Probably the only thing most people know about the General Data Protection Regulation (GDPR) is all the big annoying cookie boxes that pop up all the time. But there is much more to GDPR than cookie consent.
“More” being a euphemism for the burden it places on companies, including in payments and gambling, to treat consumer data in a “lawful, fair and transparent manner”. It’s this need for transparency which results in that mammoth pop-up consent window we have all learned to hate.
GDPR made us Europeans trailblazers. Proud when far-flung jurisdictions adopted “our” rules out of legal necessity when processing EU consumer data. Now those jurisdictions are gold-plating our rules and making them their own.
And in some places, the day-to-day browsing experience may get even more cumbersome. Imagine three, four or five intrusive buttons to click before you can even access a homepage.
Next month, Californians will vote on upgrading their privacy laws, which only came into force in July this year. Prop 24 — as the upgrade is called — will impose further requirements on companies to ask for permission before collecting information and to disclose how it will be processed, among many other restrictions.
And as you read this, US state and federal legislators are at work on as many data privacy bills as there are states. California’s is the best known, but there are many others, all at different stages, featuring many different shades of grey GDPR.
Here are some examples of what the gold-plating US style looks like:
“Easy” do-not-sell-my-data buttons or the ability to browse with no pop-ups (except for cookie consent, naturally) or the sale of consumer data.
A proposal from California meaning companies would have to disclose how much they make from processing data.
Arizona, Maryland and three other states would like consumers to have the ability to initiate civil actions for up to $750 for security breaches. Although, in a recent debate, the US Congress was divided over the right to private legal action.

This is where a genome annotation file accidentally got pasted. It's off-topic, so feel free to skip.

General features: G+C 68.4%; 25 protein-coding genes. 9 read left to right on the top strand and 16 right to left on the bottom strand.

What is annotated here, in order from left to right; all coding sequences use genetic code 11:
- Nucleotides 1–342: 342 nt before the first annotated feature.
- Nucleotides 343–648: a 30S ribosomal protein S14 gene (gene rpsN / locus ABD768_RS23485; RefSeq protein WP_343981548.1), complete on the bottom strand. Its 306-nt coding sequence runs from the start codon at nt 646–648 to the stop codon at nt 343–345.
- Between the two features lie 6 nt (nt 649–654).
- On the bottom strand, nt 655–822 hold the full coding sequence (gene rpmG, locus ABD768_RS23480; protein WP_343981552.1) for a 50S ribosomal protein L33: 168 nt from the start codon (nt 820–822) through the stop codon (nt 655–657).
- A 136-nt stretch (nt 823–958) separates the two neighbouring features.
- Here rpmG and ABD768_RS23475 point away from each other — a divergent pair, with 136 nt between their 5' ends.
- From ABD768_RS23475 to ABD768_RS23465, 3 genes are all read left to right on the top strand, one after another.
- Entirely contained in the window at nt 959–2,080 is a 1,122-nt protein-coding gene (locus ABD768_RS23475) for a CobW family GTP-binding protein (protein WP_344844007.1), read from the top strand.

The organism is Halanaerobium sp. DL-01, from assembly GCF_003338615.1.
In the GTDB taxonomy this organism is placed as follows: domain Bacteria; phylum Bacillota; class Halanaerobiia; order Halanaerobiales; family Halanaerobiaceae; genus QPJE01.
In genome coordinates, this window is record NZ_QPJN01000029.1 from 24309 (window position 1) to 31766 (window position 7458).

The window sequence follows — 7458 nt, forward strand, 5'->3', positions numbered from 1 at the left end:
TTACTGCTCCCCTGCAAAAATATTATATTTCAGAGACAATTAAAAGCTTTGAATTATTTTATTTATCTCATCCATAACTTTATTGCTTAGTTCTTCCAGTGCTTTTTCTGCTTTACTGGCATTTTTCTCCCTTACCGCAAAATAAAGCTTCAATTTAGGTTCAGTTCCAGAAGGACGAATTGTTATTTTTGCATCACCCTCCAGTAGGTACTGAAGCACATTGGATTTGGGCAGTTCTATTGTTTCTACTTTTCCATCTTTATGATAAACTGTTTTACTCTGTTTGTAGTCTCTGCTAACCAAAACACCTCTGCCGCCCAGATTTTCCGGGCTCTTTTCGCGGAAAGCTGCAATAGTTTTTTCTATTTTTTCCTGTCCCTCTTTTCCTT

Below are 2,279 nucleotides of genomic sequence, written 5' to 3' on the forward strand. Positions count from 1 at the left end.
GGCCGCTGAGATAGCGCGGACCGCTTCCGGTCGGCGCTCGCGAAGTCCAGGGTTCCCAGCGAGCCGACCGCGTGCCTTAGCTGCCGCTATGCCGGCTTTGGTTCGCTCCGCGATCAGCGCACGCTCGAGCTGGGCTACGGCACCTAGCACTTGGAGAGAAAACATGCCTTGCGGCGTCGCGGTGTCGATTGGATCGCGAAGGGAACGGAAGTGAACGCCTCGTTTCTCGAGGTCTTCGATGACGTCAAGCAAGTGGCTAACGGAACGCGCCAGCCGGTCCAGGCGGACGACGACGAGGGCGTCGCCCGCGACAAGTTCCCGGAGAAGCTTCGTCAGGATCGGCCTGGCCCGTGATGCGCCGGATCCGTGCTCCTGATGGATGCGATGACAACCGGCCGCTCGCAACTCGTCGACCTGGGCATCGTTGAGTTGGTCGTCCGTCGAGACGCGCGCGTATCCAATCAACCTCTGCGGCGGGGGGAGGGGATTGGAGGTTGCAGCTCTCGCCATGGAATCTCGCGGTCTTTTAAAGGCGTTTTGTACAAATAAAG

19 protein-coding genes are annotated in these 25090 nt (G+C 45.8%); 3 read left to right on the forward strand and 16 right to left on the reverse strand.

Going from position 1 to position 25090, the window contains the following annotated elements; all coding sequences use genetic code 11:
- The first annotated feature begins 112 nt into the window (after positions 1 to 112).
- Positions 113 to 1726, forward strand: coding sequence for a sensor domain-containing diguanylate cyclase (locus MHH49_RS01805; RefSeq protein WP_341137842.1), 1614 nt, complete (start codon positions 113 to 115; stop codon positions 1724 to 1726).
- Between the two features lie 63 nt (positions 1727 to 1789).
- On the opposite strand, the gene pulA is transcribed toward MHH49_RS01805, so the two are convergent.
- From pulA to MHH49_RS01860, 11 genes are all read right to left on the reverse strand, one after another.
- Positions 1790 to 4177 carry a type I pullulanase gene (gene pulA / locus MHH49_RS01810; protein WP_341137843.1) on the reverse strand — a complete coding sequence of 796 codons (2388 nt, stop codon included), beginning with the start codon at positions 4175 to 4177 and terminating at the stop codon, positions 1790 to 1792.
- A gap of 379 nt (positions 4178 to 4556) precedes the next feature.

Again in Arizona, if everything goes well (for consumers), companies will have to disclose categories of personal information they collect, categories of third parties whom data is sold to and the purpose of collection.
The list goes on and on…
GDPR compliance in the US has already proved expensive, mostly for banks, with an estimated cost of €79m per bank. Other financial services, including payment companies, spent an average €9.5m to comply.*
Forbes estimated the total cost to be eight times greater in the US than in the UK.**
GDPR also created a massive consulting industry and that sector will now be well placed to help companies comply when all the draft US legislation becomes reality.
If you work in payments and that’s not paying you enough, now’s the time to switch careers to data privacy consulting, because whatever the final shape of those proposals, there will be new regulations to comply with or else penalties to pay. The only questions are who is affected and how to comply?
Consider that if the Forbes estimate is reversed, European businesses will be spending billions to comply with the US data privacy rules in the coming years.
The US is not the only country making data protection moves. Canada is headed in that direction too.
The Canadian privacy commissioner advocates for a state “safeguard”, which would see public interest exemption, when consumers would not be able to exercise their rights.
India proposes jail terms for executives of companies that breach the privacy rules.
And the list goes on and on…
Starting this month, the VIXIO team will be speaking with lawmakers and data privacy experts on both sides of the Atlantic to explain what it means for you and how you can prepare.
In a report due in November, VIXIO will map out the US legislative initiatives — what is happening, where and when.
Click here to register to receive a free copy of the report (we will treat your data in a lawful, fair and transparent manner).
** Forbes Figures based on FTSE 350 and Fortune 500 companies